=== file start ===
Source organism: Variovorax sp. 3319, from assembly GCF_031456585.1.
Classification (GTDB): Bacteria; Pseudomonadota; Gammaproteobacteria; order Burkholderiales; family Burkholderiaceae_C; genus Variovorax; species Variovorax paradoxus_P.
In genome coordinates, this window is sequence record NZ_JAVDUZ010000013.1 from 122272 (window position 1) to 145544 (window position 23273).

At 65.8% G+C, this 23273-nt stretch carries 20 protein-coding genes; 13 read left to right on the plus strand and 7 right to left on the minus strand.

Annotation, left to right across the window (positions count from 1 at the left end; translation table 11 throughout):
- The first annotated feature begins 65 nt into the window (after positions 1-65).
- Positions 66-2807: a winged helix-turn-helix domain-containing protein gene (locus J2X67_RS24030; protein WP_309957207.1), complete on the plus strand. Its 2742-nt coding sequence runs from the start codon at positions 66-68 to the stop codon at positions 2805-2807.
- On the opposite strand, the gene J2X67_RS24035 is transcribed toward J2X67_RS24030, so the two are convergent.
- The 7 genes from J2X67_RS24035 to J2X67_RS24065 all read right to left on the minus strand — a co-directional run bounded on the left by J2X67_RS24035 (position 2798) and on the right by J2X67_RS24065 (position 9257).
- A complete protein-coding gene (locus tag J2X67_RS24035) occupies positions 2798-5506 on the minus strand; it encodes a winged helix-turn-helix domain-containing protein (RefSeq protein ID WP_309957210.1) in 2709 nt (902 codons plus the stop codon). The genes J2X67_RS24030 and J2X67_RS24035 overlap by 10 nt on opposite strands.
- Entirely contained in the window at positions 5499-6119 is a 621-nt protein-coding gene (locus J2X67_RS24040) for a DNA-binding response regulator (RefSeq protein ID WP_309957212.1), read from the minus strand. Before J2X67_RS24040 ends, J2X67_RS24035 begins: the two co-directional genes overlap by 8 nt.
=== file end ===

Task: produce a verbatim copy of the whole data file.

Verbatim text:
Source organism: Variovorax sp. 3319, from assembly GCF_031456585.1.
Classification (GTDB): Bacteria; Pseudomonadota; Gammaproteobacteria; order Burkholderiales; family Burkholderiaceae_C; genus Variovorax; species Variovorax paradoxus_P.
In genome coordinates, this window is sequence record NZ_JAVDUZ010000013.1 from 122272 (window position 1) to 145544 (window position 23273).

At 65.8% G+C, this 23273-nt stretch carries 20 protein-coding genes; 13 read left to right on the plus strand and 7 right to left on the minus strand.

Annotation, left to right across the window (positions count from 1 at the left end; translation table 11 throughout):
- The first annotated feature begins 65 nt into the window (after positions 1-65).
- Positions 66-2807: a winged helix-turn-helix domain-containing protein gene (locus J2X67_RS24030; protein WP_309957207.1), complete on the plus strand. Its 2742-nt coding sequence runs from the start codon at positions 66-68 to the stop codon at positions 2805-2807.
- On the opposite strand, the gene J2X67_RS24035 is transcribed toward J2X67_RS24030, so the two are convergent.
- The 7 genes from J2X67_RS24035 to J2X67_RS24065 all read right to left on the minus strand — a co-directional run bounded on the left by J2X67_RS24035 (position 2798) and on the right by J2X67_RS24065 (position 9257).
- A complete protein-coding gene (locus tag J2X67_RS24035) occupies positions 2798-5506 on the minus strand; it encodes a winged helix-turn-helix domain-containing protein (RefSeq protein ID WP_309957210.1) in 2709 nt (902 codons plus the stop codon). The genes J2X67_RS24030 and J2X67_RS24035 overlap by 10 nt on opposite strands.
- Entirely contained in the window at positions 5499-6119 is a 621-nt protein-coding gene (locus J2X67_RS24040) for a DNA-binding response regulator (RefSeq protein ID WP_309957212.1), read from the minus strand. Before J2X67_RS24040 ends, J2X67_RS24035 begins: the two co-directional genes overlap by 8 nt.